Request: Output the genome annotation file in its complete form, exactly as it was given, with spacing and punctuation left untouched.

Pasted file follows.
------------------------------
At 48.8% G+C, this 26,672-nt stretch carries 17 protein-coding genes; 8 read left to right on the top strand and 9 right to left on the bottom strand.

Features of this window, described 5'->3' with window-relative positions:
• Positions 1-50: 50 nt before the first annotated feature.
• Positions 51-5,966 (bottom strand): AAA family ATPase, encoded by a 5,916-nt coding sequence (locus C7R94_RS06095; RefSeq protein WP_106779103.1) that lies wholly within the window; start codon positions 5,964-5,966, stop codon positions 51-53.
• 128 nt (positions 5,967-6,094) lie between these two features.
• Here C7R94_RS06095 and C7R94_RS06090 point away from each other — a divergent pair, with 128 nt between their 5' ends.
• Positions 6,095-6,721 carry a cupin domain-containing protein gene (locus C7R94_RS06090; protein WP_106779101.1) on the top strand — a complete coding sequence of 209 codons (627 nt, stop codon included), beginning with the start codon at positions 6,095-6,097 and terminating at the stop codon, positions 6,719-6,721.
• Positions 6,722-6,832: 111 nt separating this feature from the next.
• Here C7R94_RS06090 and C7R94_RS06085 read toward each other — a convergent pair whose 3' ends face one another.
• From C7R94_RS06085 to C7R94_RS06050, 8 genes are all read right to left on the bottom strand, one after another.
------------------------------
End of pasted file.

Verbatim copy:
At 48.8% G+C, this 26,672-nt stretch carries 17 protein-coding genes; 8 read left to right on the top strand and 9 right to left on the bottom strand.

Features of this window, described 5'->3' with window-relative positions:
• Positions 1-50: 50 nt before the first annotated feature.
• Positions 51-5,966 (bottom strand): AAA family ATPase, encoded by a 5,916-nt coding sequence (locus C7R94_RS06095; RefSeq protein WP_106779103.1) that lies wholly within the window; start codon positions 5,964-5,966, stop codon positions 51-53.
• 128 nt (positions 5,967-6,094) lie between these two features.
• Here C7R94_RS06095 and C7R94_RS06090 point away from each other — a divergent pair, with 128 nt between their 5' ends.
• Positions 6,095-6,721 carry a cupin domain-containing protein gene (locus C7R94_RS06090; protein WP_106779101.1) on the top strand — a complete coding sequence of 209 codons (627 nt, stop codon included), beginning with the start codon at positions 6,095-6,097 and terminating at the stop codon, positions 6,719-6,721.
• Positions 6,722-6,832: 111 nt separating this feature from the next.
• Here C7R94_RS06090 and C7R94_RS06085 read toward each other — a convergent pair whose 3' ends face one another.
• From C7R94_RS06085 to C7R94_RS06050, 8 genes are all read right to left on the bottom strand, one after another.